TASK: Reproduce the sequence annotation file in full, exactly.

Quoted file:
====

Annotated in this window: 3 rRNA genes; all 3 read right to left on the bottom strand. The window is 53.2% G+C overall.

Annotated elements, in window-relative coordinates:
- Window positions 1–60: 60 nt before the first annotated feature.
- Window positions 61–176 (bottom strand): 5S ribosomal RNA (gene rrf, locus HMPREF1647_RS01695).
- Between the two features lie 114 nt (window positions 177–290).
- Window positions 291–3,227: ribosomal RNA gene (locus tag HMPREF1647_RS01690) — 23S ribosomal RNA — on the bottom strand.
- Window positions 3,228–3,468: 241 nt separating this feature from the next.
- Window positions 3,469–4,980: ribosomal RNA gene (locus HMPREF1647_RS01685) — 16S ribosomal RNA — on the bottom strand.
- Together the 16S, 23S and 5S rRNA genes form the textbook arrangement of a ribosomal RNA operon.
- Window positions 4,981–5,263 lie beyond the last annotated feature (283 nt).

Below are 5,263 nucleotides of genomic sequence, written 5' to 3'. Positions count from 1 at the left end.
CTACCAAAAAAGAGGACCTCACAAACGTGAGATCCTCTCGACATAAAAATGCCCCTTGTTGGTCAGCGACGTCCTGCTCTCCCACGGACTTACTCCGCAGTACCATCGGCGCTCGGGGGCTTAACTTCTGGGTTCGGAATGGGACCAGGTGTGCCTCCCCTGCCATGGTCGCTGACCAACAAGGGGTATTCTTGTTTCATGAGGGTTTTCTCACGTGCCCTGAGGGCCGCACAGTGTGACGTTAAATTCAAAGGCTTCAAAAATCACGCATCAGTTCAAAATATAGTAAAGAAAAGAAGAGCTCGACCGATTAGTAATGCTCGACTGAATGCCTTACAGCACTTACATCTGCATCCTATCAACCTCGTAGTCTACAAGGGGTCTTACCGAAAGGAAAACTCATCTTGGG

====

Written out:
Annotated in this window: 3 rRNA genes; all 3 read right to left on the bottom strand. The window is 53.2% G+C overall.

Annotated elements, in window-relative coordinates:
- Window positions 1–60: 60 nt before the first annotated feature.
- Window positions 61–176 (bottom strand): 5S ribosomal RNA (gene rrf, locus HMPREF1647_RS01695).
- Between the two features lie 114 nt (window positions 177–290).
- Window positions 291–3,227: ribosomal RNA gene (locus tag HMPREF1647_RS01690) — 23S ribosomal RNA — on the bottom strand.
- Window positions 3,228–3,468: 241 nt separating this feature from the next.
- Window positions 3,469–4,980: ribosomal RNA gene (locus HMPREF1647_RS01685) — 16S ribosomal RNA — on the bottom strand.
- Together the 16S, 23S and 5S rRNA genes form the textbook arrangement of a ribosomal RNA operon.
- Window positions 4,981–5,263 lie beyond the last annotated feature (283 nt).

Below are 5,263 nucleotides of genomic sequence, written 5' to 3'. Positions count from 1 at the left end.
CTACCAAAAAAGAGGACCTCACAAACGTGAGATCCTCTCGACATAAAAATGCCCCTTGTTGGTCAGCGACGTCCTGCTCTCCCACGGACTTACTCCGCAGTACCATCGGCGCTCGGGGGCTTAACTTCTGGGTTCGGAATGGGACCAGGTGTGCCTCCCCTGCCATGGTCGCTGACCAACAAGGGGTATTCTTGTTTCATGAGGGTTTTCTCACGTGCCCTGAGGGCCGCACAGTGTGACGTTAAATTCAAAGGCTTCAAAAATCACGCATCAGTTCAAAATATAGTAAAGAAAAGAAGAGCTCGACCGATTAGTAATGCTCGACTGAATGCCTTACAGCACTTACATCTGCATCCTATCAACCTCGTAGTCTACAAGGGGTCTTACCGAAAGGAAAACTCATCTTGGG